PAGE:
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Paradise reloaded (Lilith)

Paradise reloaded (Lilith)

Oper in 12 Bildern

Text von Albert Ostermaier

eingerichtet von Mari Mezei und Peter Eötvös


  • Edition: performance material
  • Language: German

Description

SYNOPSIS


Lucifer has great difficulty in suppressing his rage when writing a farewell letter to God after having been expelled from heaven. While he is still formulating his accusation that God is a coward and fights like a child, a second outcast appears. The fallen angels recognise Lilith as the first wife of Adam and unsuccessfully attempt to warn Lucifer about her. Lilith immediately gives a sample of her superiority and manipulative powers. She whispers to Lucifer that Adam would be his last chance and he would have to find him. Lilith and Lucifer discover Adam and Eva in Paradise where Lilith offers Eve the forbidden fruit and infects her with the desire to see behind the mirror of Paradise. In the desert, Lucifer offers a wager to Adam: in order to prove that the human race is a failed experiment by God, Lucifer plans to take Adam through the sequence of human history. If Adam loses his belief in the human race, Lucifer will have won. He leads Adam and Eve through a dreamlike journey through the present and into the future. The scenes are dominated by violence, war and ultimately total enforced conformation. Lilith pits her entire strength on killing Eve in order to regain Adam for herself. ‚It must come to an end‘ Adam cries disillusioned. As Lucifer increasingly loses hold of the reins, he takes Lilith to task, asking her the nature of her objectives. She stresses the fact that she will be subject to no-one, not even the Devil. Back in the desert, Lilith allows herself to become pregnant by the unconscious Adam and plans to poison Eve. Lucifer undertakes a final attempt to regain power by not permitting Eve to die. Adam seizes Eve and plans to flee from the world with a jet construction. Lilith now tells Adam about her pregnancy and demands that he should kill Eve. Adam attempts to commit suicide and only gains new hope when Eve tells him that she is expecting his child. Now he is the one who desires to look behind the mirror: he leaves Paradise with Eve. Lucifer returns to heaven and the pregnant Lilith is left alone. (Axel Petri-Preis)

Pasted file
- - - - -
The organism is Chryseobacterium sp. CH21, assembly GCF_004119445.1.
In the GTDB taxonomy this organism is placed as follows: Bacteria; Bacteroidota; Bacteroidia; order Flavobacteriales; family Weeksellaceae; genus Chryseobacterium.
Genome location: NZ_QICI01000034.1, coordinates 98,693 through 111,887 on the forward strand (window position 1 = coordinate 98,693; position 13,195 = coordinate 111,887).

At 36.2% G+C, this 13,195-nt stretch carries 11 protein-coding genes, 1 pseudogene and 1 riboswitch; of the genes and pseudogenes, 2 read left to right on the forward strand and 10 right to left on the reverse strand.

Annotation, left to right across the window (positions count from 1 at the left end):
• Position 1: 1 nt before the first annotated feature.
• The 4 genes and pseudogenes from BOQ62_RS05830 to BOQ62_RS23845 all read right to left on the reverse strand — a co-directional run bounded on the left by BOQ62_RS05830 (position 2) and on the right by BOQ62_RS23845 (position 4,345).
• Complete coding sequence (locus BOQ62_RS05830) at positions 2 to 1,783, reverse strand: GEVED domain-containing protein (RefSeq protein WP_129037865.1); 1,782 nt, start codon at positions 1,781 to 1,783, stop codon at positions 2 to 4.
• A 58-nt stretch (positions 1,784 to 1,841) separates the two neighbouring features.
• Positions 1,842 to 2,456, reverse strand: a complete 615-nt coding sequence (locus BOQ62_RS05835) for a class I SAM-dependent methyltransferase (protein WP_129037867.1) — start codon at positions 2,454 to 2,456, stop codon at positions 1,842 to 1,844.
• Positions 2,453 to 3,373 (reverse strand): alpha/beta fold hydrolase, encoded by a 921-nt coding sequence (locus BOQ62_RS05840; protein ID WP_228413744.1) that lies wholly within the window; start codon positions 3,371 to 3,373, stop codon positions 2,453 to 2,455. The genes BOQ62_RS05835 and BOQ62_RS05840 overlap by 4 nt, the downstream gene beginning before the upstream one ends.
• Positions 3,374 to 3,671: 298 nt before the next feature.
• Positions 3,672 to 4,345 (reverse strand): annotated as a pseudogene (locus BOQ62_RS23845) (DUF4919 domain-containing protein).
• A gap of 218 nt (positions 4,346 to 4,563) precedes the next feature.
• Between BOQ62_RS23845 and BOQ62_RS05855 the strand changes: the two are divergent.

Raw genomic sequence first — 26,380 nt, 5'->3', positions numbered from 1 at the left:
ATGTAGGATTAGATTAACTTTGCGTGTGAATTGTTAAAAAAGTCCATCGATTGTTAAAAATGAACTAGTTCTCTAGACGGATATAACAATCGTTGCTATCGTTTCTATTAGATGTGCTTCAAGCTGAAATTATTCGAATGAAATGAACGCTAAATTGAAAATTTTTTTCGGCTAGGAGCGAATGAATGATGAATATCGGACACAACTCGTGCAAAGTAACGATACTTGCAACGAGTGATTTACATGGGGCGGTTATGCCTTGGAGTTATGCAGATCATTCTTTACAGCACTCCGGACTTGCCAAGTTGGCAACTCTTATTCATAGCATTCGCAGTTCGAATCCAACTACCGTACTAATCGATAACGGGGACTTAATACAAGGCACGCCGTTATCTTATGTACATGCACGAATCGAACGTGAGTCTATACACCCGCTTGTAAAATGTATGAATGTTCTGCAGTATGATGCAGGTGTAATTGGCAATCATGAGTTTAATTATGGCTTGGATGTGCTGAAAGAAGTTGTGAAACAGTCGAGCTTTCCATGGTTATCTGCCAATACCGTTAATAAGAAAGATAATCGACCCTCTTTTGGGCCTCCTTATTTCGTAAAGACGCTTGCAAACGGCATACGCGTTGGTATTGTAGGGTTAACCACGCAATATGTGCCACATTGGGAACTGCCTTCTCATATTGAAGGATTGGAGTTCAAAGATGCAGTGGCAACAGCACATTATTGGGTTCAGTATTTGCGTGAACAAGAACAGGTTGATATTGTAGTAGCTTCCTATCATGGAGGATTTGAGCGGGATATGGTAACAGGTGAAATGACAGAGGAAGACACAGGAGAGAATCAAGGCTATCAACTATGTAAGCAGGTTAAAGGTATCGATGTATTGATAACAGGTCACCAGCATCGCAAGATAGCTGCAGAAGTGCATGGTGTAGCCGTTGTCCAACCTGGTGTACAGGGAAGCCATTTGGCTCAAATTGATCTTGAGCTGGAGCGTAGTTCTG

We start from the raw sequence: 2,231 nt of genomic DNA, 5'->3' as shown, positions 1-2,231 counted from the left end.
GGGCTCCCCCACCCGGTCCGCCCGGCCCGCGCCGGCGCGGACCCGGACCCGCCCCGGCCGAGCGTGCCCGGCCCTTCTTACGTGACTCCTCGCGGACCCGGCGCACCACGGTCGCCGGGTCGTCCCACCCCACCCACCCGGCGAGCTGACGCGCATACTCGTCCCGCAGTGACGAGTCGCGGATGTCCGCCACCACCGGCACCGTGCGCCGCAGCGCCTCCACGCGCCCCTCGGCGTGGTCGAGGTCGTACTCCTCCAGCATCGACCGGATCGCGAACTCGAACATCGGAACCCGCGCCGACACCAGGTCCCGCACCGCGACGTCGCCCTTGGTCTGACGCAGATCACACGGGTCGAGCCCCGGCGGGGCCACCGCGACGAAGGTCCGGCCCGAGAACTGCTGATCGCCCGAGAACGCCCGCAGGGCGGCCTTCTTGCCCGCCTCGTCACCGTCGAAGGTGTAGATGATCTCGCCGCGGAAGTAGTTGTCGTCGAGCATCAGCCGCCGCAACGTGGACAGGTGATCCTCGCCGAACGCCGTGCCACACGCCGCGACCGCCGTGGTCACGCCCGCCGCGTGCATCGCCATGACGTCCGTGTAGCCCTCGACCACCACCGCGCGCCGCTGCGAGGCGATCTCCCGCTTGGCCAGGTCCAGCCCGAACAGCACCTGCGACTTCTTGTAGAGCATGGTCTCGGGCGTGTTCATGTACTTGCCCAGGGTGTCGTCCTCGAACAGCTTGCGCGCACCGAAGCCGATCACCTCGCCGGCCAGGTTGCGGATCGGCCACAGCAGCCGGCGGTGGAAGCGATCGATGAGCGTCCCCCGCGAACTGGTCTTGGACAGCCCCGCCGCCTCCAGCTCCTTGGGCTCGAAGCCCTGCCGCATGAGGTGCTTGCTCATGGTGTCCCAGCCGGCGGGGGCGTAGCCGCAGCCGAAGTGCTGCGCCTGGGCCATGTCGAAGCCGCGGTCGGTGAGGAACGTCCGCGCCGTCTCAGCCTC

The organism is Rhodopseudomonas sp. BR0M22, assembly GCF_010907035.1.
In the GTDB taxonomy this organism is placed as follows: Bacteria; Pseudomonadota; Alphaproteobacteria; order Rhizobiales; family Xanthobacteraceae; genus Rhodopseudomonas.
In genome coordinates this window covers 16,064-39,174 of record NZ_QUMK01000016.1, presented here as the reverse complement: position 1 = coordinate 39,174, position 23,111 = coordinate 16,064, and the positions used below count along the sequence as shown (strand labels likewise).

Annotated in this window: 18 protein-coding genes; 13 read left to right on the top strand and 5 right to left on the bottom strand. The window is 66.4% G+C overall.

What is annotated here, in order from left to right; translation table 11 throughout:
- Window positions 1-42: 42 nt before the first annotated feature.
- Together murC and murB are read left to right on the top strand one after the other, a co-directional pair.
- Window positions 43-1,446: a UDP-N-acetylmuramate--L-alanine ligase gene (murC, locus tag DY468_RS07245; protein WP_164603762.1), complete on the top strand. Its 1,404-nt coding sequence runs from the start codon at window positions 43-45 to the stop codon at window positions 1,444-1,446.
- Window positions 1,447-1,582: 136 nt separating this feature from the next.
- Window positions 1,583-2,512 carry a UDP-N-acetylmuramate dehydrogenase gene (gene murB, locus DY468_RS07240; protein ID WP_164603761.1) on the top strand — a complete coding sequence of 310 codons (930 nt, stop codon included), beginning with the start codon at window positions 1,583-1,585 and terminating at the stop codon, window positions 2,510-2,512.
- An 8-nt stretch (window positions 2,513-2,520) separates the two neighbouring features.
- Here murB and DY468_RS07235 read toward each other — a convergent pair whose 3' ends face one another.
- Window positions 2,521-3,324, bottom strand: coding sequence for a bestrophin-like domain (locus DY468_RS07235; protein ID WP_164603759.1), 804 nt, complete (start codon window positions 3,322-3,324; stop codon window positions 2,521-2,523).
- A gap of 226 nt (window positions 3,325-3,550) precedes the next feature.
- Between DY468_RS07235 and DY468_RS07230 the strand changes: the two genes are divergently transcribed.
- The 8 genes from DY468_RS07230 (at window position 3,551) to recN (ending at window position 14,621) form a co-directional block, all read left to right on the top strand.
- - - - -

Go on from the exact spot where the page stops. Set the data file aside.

COMMENTARY


What if it had been Lilith and not Eve who had become the original mother of our civilisation? Not the self-sacrificing, maternal and pure Eve, but the strong-willed independent rebel Lilith? What would this alternative society have been like with its initial foundations in absolute equality between the sexes? Peter Eötvös does not search for the answer to this question in his opera, but the issue provides the conceptual framework of the composition. Lilith is determined to kill Eve, win back Adam and start life afresh. Lucifer proves to be a handy assistant for this undertaking and it is Lilith who whispers the suggestions for challenging Adam into Lucifer’s ear. It is also she who increasingly takes everything into her own hands and is cunning and manipulative in guiding the figures through the actions which she herself has initiated. Ultimately, Adam must choose between one of the two women and selects the apparently easier option: Eve, the woman who was created out of his rib with whom the concept of total equality between the sexes was precluded right from the start. Lilith remains behind alone. She is however pregnant and – just like Eve – is carrying the seeds of new life. Paradise Reloaded (Lilith) is the continuation and a reworking of Peter Eötvös’s opera Die Tragödie des Teufels. The composer himself admits that he was keen to shed more light on the figure of Lilith and place her at the centre of his opera. Albert Ostermaier wrote two completely new scenes (5 und 12) for Paradise Reloaded (Lilith) and Mari Mezei and Peter Eötvös undertook cuts, augmentations and changes to the text to transform the libretto into its final version. The expressive score displays numerous allusions and quotations and highlights the frequently grotesque plot of the work in strident colours. The two opposites Eve and Lilith are characterised by Peter Eötvös on the one hand through melismatic and at times vocalised vocal lines and on the other hand (particularly in Lilith’s two major solo appearances) through large intervallic leaps and a sheer inexhaustible range of expressive vocal effects. (Axel Petri-Preis)